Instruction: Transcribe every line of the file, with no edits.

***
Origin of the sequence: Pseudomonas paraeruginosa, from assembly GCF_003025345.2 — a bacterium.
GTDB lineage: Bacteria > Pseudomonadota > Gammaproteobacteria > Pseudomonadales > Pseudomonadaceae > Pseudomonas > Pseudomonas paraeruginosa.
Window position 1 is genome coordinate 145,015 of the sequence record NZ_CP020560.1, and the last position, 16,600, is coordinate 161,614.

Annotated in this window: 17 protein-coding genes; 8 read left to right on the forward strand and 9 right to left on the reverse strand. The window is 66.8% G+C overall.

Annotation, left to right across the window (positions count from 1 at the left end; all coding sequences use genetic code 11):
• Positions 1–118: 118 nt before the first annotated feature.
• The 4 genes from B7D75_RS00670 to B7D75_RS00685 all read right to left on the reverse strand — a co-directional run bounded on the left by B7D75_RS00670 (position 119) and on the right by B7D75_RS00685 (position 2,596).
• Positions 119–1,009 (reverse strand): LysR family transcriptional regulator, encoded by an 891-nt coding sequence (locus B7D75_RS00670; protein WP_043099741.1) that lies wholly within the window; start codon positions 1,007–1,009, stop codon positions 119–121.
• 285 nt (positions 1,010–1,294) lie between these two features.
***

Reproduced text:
Origin of the sequence: Pseudomonas paraeruginosa, from assembly GCF_003025345.2 — a bacterium.
GTDB lineage: Bacteria > Pseudomonadota > Gammaproteobacteria > Pseudomonadales > Pseudomonadaceae > Pseudomonas > Pseudomonas paraeruginosa.
Window position 1 is genome coordinate 145,015 of the sequence record NZ_CP020560.1, and the last position, 16,600, is coordinate 161,614.

Annotated in this window: 17 protein-coding genes; 8 read left to right on the forward strand and 9 right to left on the reverse strand. The window is 66.8% G+C overall.

Annotation, left to right across the window (positions count from 1 at the left end; all coding sequences use genetic code 11):
• Positions 1–118: 118 nt before the first annotated feature.
• The 4 genes from B7D75_RS00670 to B7D75_RS00685 all read right to left on the reverse strand — a co-directional run bounded on the left by B7D75_RS00670 (position 119) and on the right by B7D75_RS00685 (position 2,596).
• Positions 119–1,009 (reverse strand): LysR family transcriptional regulator, encoded by an 891-nt coding sequence (locus B7D75_RS00670; protein WP_043099741.1) that lies wholly within the window; start codon positions 1,007–1,009, stop codon positions 119–121.
• 285 nt (positions 1,010–1,294) lie between these two features.